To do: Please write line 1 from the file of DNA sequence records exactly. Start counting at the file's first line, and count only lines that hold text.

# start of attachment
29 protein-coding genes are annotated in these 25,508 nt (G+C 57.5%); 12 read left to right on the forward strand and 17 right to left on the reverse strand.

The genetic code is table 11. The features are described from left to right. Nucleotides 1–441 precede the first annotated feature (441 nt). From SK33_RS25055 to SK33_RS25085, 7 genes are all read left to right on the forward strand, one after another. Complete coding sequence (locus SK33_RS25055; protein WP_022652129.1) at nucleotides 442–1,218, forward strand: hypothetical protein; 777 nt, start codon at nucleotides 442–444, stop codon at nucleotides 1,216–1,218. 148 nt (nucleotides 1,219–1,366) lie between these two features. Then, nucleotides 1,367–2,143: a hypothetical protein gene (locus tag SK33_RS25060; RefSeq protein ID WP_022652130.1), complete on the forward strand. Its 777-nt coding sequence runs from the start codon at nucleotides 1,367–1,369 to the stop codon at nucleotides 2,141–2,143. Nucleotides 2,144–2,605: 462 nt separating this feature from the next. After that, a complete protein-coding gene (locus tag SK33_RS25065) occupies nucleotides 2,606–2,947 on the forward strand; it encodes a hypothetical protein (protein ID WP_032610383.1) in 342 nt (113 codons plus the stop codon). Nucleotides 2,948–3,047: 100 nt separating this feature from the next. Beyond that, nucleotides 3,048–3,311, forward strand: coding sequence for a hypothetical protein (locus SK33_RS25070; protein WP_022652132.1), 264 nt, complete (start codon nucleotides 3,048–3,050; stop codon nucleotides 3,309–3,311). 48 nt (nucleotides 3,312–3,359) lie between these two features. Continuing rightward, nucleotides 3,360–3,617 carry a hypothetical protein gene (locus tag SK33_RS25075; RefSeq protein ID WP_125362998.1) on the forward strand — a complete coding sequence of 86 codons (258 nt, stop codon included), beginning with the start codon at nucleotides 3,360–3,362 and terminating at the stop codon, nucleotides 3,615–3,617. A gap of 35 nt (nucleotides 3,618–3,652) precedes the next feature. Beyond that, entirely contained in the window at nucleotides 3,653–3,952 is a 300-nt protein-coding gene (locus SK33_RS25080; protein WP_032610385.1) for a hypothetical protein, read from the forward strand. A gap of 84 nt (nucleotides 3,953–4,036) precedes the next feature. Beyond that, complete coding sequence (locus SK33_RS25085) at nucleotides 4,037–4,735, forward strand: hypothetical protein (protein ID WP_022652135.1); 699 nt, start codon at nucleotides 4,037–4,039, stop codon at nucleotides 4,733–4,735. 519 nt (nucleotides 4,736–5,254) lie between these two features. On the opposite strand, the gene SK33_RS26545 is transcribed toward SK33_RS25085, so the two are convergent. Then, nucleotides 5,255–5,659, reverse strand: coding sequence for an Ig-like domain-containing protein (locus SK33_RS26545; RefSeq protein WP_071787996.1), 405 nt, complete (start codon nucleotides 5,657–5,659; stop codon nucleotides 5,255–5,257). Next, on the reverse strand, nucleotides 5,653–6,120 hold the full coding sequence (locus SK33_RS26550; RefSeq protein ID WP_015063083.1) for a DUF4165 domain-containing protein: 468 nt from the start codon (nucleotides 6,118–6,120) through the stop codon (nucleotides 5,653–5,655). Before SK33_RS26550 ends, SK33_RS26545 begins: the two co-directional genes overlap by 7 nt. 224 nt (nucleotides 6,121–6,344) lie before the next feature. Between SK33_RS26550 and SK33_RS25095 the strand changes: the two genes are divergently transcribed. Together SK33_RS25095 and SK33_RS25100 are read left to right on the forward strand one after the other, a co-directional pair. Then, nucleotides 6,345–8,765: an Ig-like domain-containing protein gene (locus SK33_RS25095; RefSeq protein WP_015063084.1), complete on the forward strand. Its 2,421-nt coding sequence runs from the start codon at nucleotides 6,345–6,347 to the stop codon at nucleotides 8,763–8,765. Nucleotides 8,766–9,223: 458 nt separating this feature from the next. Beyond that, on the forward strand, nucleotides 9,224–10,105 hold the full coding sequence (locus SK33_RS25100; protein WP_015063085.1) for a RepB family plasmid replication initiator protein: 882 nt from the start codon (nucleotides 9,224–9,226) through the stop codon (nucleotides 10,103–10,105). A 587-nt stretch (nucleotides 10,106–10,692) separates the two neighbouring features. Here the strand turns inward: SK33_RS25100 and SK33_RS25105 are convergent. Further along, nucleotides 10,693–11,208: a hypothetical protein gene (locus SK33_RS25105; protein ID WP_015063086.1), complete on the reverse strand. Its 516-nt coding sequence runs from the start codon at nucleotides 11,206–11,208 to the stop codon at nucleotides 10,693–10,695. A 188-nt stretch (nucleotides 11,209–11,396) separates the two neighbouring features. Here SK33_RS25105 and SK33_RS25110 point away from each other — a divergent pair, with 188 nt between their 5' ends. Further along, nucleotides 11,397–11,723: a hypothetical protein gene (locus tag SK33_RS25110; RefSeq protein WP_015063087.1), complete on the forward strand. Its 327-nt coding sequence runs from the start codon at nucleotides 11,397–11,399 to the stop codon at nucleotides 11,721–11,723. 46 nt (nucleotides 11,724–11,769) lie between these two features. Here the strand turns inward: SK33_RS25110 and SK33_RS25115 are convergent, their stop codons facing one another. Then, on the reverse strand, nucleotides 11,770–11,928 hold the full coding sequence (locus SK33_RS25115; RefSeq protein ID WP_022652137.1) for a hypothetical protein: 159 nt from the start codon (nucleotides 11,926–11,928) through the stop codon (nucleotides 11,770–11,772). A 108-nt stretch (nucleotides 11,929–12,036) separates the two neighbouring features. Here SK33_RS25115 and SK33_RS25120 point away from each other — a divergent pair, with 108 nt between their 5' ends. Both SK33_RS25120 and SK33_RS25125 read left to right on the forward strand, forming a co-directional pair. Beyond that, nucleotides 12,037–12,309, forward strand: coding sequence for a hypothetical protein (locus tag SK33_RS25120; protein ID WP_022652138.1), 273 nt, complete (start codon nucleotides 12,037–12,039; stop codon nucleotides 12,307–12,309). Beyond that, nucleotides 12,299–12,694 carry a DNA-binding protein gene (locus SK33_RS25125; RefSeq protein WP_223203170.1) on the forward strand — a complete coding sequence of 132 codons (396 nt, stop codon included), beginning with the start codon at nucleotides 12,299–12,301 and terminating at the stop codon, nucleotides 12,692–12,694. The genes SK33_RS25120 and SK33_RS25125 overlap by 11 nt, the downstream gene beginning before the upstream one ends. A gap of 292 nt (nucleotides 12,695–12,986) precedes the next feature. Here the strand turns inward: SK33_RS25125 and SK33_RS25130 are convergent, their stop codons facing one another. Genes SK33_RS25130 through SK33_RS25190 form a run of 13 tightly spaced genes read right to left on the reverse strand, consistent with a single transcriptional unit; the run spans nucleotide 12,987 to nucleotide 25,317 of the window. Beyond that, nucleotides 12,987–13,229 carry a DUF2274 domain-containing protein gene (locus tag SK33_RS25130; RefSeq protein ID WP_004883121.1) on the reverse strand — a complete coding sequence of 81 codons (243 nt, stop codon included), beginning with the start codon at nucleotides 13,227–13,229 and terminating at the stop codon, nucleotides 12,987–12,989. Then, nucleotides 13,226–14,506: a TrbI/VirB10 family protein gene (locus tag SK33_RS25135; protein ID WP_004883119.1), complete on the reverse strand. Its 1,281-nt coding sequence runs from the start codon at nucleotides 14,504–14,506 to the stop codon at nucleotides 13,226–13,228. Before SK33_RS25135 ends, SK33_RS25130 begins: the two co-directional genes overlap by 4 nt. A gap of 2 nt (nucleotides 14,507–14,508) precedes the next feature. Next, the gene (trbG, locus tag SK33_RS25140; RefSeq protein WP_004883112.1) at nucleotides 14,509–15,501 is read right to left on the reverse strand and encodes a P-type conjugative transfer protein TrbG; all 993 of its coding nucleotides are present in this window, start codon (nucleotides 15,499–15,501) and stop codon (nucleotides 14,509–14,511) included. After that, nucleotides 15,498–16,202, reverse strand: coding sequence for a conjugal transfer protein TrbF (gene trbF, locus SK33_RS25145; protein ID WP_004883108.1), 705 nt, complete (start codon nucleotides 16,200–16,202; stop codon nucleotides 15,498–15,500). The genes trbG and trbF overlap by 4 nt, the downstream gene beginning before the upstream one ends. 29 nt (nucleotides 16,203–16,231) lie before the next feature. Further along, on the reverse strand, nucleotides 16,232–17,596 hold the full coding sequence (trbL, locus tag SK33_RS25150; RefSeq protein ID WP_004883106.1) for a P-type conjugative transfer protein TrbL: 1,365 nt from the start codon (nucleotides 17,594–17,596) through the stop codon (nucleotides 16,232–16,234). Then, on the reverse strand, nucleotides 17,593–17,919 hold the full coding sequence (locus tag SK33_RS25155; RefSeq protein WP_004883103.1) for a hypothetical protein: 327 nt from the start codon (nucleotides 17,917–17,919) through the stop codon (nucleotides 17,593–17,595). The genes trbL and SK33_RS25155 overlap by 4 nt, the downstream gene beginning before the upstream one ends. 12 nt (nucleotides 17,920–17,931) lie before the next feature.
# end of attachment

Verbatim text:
29 protein-coding genes are annotated in these 25,508 nt (G+C 57.5%); 12 read left to right on the forward strand and 17 right to left on the reverse strand.